1/2015

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K. DE LEEUW, Hoebloot (niet) bedekt werd

Summary:Roman catholic Repression of immoral Ways of Clothing (Tilburg, 1914-1970)

In 1914 Pius X and the Roman Catholic Church launched an attack against modern women’s indecent clothing: short sleeves and skirts, low necklines, trousers, transparent or fleshcolored fabrics, etc. Modern fashion was considered to lead to improper sexual relations, to handicap a mother’s educational role and to diminish faith. Therefore a set of rules was made and implemented.
Tilburg is a city in the south of the Netherlands and used to have over 95 percent Catholics. Did all citizens follow these rules? To answer this question research was done in the three local Catholic newspapers. They proved to differ considerably in covering the issue and in censoring indecent drawings in advertisements and in fashion columns. Their position varied from docile to liberal.
Two chastity associations were created in the hope to mobilize an antiindecency army. But they never attracted more than nine percent of the Catholics. They turned out to be paper tigers. Some faithful obediently followed the rules, from conviction. But the majority did so submissively, afraid of being excluded from school and church. And nobody wanted to end up as a laughingstock or gossiptarget in the Catholic community.
But there were loopholes. The rules were ingeniously stretched as far as possible, e.g. low necklines were covered with shawls or jackets when going to church. Openly confronting the religious authorities was rather rare, but occurred. Some mothers threat- ened to send their child to a public school, when the clothes were not accepted.
Research has proved that the Roman Catholics in Tilburg have not always been not a perfectly homogeneous, ruleabiding flock. Since 1914 the number of dissidents has steadily grown and by 1970 clothing was matter of personal conscience.

W. DE BLECOURT, Eenmalige verhalen in Vlaanderen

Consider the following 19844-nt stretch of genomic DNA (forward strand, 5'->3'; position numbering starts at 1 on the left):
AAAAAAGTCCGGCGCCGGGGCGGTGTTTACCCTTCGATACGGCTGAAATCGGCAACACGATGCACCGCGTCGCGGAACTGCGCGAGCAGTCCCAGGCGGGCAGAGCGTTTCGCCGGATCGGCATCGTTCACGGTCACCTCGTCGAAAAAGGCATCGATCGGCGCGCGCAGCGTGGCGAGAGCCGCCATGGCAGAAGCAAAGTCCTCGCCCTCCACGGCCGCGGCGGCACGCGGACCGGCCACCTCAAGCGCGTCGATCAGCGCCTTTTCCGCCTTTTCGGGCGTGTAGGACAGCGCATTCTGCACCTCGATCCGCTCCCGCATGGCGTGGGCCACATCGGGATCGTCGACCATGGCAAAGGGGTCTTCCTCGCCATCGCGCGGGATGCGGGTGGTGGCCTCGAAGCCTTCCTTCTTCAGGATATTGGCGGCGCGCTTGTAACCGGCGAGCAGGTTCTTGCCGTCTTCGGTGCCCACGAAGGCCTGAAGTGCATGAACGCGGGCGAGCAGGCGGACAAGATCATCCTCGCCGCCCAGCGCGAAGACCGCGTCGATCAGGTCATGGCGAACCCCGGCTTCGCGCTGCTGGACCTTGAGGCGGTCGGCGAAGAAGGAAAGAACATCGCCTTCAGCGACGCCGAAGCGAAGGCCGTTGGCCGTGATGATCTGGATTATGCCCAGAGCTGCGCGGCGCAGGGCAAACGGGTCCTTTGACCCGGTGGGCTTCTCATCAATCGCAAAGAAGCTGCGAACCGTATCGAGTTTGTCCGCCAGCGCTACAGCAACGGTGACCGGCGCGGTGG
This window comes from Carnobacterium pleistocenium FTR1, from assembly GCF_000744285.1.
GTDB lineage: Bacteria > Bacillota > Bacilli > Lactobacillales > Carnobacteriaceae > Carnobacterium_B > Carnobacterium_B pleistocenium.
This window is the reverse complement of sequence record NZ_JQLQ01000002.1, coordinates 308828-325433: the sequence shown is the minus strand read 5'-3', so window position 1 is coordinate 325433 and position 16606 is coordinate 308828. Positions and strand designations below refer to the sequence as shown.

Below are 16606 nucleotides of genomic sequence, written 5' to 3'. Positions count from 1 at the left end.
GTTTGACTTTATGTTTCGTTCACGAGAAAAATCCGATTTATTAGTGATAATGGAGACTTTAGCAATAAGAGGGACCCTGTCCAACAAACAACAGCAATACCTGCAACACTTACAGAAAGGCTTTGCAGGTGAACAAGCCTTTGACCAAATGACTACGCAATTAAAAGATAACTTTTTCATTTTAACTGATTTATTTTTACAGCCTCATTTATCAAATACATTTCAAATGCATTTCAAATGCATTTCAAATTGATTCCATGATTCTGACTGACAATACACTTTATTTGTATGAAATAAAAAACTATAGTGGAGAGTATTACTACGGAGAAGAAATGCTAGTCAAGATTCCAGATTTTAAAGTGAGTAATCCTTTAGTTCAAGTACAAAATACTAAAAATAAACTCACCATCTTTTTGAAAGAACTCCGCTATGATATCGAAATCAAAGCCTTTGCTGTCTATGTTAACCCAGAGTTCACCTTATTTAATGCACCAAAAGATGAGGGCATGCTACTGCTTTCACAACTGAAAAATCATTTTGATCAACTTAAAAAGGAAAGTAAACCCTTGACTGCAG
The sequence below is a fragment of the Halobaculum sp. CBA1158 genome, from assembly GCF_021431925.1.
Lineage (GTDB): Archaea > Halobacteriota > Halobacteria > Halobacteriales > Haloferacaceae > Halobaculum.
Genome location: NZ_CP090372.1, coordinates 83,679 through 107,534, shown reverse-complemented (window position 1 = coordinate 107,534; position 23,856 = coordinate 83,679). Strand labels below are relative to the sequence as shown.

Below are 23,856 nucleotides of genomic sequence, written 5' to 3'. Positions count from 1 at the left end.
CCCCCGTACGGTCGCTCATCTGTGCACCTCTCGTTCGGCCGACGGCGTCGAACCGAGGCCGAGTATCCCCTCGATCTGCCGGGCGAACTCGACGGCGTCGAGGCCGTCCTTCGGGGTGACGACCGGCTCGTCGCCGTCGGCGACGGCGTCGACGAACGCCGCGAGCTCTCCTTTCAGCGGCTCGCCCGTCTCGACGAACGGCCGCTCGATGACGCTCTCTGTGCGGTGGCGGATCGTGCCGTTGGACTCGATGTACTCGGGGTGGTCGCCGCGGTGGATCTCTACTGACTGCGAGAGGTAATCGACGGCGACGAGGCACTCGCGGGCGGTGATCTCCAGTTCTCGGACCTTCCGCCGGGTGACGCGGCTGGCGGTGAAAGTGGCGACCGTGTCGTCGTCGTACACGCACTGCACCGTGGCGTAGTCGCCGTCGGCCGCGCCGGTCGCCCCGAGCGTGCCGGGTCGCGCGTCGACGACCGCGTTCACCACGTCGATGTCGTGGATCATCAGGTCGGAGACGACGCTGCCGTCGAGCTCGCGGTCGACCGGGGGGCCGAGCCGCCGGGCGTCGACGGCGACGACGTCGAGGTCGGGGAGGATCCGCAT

Summary:Unique stories in Flanders
On the Classification of Fairy Tales

Most of the nineteenth- and early twentieth-century orally collected fairy tales contain one or two texts that are considered unique, either in their country or in their language. Folklorists (who typically emphasize multiple existence, doublets and variations) rate these texts rather as anomalies which make cataloguing rather problematic.
In his optimistic revision of The Types of the Folktale (1961) Thompson tried to solve this conundrum by adding extra type numbers. On the other hand Uther (The Types of International Folktales, 2004) simply left them out, although the original texts do exist. Based on De Meyer’s catalogue Le conte populaire Flamand (1968), forty one-variant types fit in the Tales of Magic range, i.e. in almost one third of the Tales of Magic types (300-750).
The authors have solved the anomaly of these texts by linking them to existing, mainly printed, stories and by valuing them as adaptations, corruptions, combinations or residues.
Some peculiar findings are worth mentioning, ranging from a new version of Goethe’s Erlkönig to several Straparola tales or from copying a Russian tale to mixing pieces of the Grimms’ Kinder- und Hausmärchen into a narrative. Above all, stories of the Arabian Nights proved popular with the Flemish.
Among the forty texts examined there was hardly any genuinely new material. This can prove that they constituted the end of a tradition (which was by no means exclusively oral) rather than marking the beginning of a new era.
Although more research needs to be done, a new kind of fairy-tale catalogue is feasible, with printed texts as its starting point. Unique stories can thus be assigned to their rightful place instead of simply being ignored.

Category: 2015, Summaries